As the list of store closings grows, so does the pain felt by retail landlords, not only because of the loss of some major tenants, but also because of a common but little known clause in retail leases. They are co tenancy clauses. The situation could give independents and others an opportunity to strike better deals on rented retail space.
The clauses allow store owners to take several options, including not paying rent, when key tenants leave a shopping center. The clauses sometimes make leases contingent on certain specific anchor tenants, because those big box stores often drive most of the traffic to smaller stores. Other options triggered by co tenancy clauses can include lease termination, reduced rent for a certain period, or payment of a percentage of sales only.
Lease modifications because of co tenancy ultimately can create a cash flow domino effect for the landlord, said real estate lawyer, Irwin Fayne, a partner at Holland & Knight, who focuses on commercial leasing. The more vacancies that arise in a mall or shopping center, the more co tenancy kicks in. In good times, co tenancy wasn't much of an issue. Anchors could be replaced fairly easily, and often were lined up before the prior retailer had even left. But these are not the best of times, and the situation is expected to get even worse.
With Circuit City, Macy's, Linens 'N Things, Home Depot and others in acknowledged dire financial straits and shuttering stores, the likelihood of easily finding a new big box anchor is increasingly slim. And in some malls and centers, several anchors may be leaving at the same time. That makes co tenancy clauses even more critical.
"When a lot of these tenants got a co tenancy, it was at a time when landlords thought they were safe," said Greg Lotzar, South Florida leasing director for Weingarten Realty Investors, a Houston based real estate investment trust that owns more than 400 malls and centers nationwide. Weingarten and every other retail owner is struggling with co tenancy, Lotzar reported. "Who would have thought you'd have this number of retailers going bust at the same time? If you have a power center with seven anchors and the co tenancy in your leases say at least four of the seven have to be open, who would have thought you'd have that problem?"
The key for landlords and tenants is flexibility, advises Mark Gilbert, EVP of Cushman & Wakefield's investment sales group in Miami. "Landlords don't want to be forced into situations where they remain under the co tenancy threat forever. So the modified approach is that the co tenancy window is open only for so long. Landlords and tenants have agreed that not all tenants suffer in business because another tenant closes," he said.
Big Lots, with 19 stores within 100 miles of Miami, is a case in point. The discount retailer signed a 10 year lease earlier this month for 23,649 square feet of space in the Midvale Plaza shopping center in Tucson. If the occupancy of the center drops below 70 percent and remains at that level for nine months, Big Lots' rent will be reduced 50 percent, said Fayne of Holland & Knight in Fort Lauderdale, who represented landlord, Midvale Marketplace. That reduction doesn't include property management fees or taxes. But Big Lots would get the break for up to a year. After that, the store would have to leave or return to its full payment.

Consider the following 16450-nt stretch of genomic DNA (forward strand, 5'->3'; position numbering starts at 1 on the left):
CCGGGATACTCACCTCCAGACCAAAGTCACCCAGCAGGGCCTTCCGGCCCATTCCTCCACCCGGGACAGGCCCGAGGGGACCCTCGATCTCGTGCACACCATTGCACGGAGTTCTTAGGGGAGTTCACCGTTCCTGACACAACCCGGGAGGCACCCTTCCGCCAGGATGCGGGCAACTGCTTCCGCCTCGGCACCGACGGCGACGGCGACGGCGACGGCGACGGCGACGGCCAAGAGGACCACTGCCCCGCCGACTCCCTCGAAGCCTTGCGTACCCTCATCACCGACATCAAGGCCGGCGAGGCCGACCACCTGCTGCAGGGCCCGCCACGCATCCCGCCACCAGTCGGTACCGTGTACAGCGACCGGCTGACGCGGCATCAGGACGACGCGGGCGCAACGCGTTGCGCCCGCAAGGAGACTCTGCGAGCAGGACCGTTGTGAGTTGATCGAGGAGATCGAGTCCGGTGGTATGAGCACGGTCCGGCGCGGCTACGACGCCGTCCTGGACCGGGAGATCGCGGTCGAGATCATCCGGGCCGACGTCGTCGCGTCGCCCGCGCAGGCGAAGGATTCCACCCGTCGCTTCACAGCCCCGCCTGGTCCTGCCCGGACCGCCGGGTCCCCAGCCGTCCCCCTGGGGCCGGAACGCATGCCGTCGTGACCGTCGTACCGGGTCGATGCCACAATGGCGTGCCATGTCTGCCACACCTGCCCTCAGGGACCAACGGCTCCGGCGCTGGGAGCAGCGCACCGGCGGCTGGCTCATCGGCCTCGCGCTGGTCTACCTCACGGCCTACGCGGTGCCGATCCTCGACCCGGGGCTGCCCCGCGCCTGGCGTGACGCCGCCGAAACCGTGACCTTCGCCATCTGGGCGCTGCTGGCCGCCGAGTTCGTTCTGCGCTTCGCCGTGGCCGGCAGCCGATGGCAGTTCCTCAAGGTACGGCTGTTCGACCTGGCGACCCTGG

Fayne speculated that Big Lots had cut a similar co tenancy deal in South Florida. "In this market, Big Lots is the 900 pound gorilla and can pretty much dictate how the deal will go," he explained. "Landlords are dying out there and have no choice but to ask, 'how high?' when Big Lots says, 'jump.'"
In Miami, co tenancy questions arose for three remaining anchors at the 105,000 square foot Shoppes at Dadeland, across from the Dadeland Mall, after Linens 'N Things declared bankruptcy last year. Old Navy, Office Depot and the Container Store questioned what recourse they had if a replacement tenant didn't meet conditions in their lease agreements, said Michael Gallinar of Adams Gallinar in Miami, who represents landlord, Hayman Co. of Troy, MI. Issues include preferred replacement tenants, the new tenant's type of business, use of the space and creditworthiness. "You have a list of preapproved parameters and then generic criteria," that existing anchors demand of replacement tenants, he points out. "With the challenge of identifying tenants who will be around, the general criteria becomes all the more important."
At the Fountains of Miramar shopping center in Miramar, FL, former owner, Barry Ross, said anchors, Marshalls, Ross Dress for Less and Office Depot wanted what he called a, "kick out clause," allowing them to leave if any of the other anchors closed. "We said that's not fair, how about if two leave?" he asked. Co tenancy clauses may affect enclosed malls the most, Ross said. Regardless of store size, retailers all seem to have clauses that allow them to cancel leases if a certain percentage of the mall is vacant, or if certain anchors leave.
Because this so concerns landlords, many are willing to cut deals to fill space. Independents that once could not afford space in large malls may now get their foot in the door. Information in this article was excerpted and edited from a story that appeared in Daily Business Review, a Florida real estate trade magazine, and at GlobeSt.com, a news website.
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